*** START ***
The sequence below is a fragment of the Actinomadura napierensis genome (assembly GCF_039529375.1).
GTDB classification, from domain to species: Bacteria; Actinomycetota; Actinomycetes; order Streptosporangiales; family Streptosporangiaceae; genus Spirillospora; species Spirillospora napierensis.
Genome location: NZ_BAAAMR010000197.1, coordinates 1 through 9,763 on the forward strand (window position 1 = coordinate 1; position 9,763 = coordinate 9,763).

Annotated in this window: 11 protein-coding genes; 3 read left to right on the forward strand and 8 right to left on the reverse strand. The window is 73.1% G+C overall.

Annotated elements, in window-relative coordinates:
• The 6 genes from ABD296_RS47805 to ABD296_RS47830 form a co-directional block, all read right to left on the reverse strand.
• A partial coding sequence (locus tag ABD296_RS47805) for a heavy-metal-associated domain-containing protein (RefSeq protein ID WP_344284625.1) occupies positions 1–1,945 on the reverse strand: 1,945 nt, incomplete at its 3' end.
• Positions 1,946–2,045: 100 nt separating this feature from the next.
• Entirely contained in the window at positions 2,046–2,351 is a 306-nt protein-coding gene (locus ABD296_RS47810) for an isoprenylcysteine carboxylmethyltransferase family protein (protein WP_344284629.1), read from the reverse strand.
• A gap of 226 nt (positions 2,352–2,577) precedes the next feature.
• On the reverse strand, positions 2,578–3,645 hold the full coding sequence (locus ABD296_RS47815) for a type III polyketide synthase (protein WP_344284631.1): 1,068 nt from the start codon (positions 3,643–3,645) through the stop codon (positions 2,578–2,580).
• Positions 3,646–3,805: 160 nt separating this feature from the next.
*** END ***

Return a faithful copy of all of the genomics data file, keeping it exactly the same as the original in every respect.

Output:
The sequence below is a fragment of the Actinomadura napierensis genome (assembly GCF_039529375.1).
GTDB classification, from domain to species: Bacteria; Actinomycetota; Actinomycetes; order Streptosporangiales; family Streptosporangiaceae; genus Spirillospora; species Spirillospora napierensis.
Genome location: NZ_BAAAMR010000197.1, coordinates 1 through 9,763 on the forward strand (window position 1 = coordinate 1; position 9,763 = coordinate 9,763).

Annotated in this window: 11 protein-coding genes; 3 read left to right on the forward strand and 8 right to left on the reverse strand. The window is 73.1% G+C overall.

Annotated elements, in window-relative coordinates:
• The 6 genes from ABD296_RS47805 to ABD296_RS47830 form a co-directional block, all read right to left on the reverse strand.
• A partial coding sequence (locus tag ABD296_RS47805) for a heavy-metal-associated domain-containing protein (RefSeq protein ID WP_344284625.1) occupies positions 1–1,945 on the reverse strand: 1,945 nt, incomplete at its 3' end.
• Positions 1,946–2,045: 100 nt separating this feature from the next.
• Entirely contained in the window at positions 2,046–2,351 is a 306-nt protein-coding gene (locus ABD296_RS47810) for an isoprenylcysteine carboxylmethyltransferase family protein (protein WP_344284629.1), read from the reverse strand.
• A gap of 226 nt (positions 2,352–2,577) precedes the next feature.
• On the reverse strand, positions 2,578–3,645 hold the full coding sequence (locus ABD296_RS47815) for a type III polyketide synthase (protein WP_344284631.1): 1,068 nt from the start codon (positions 3,643–3,645) through the stop codon (positions 2,578–2,580).
• Positions 3,646–3,805: 160 nt separating this feature from the next.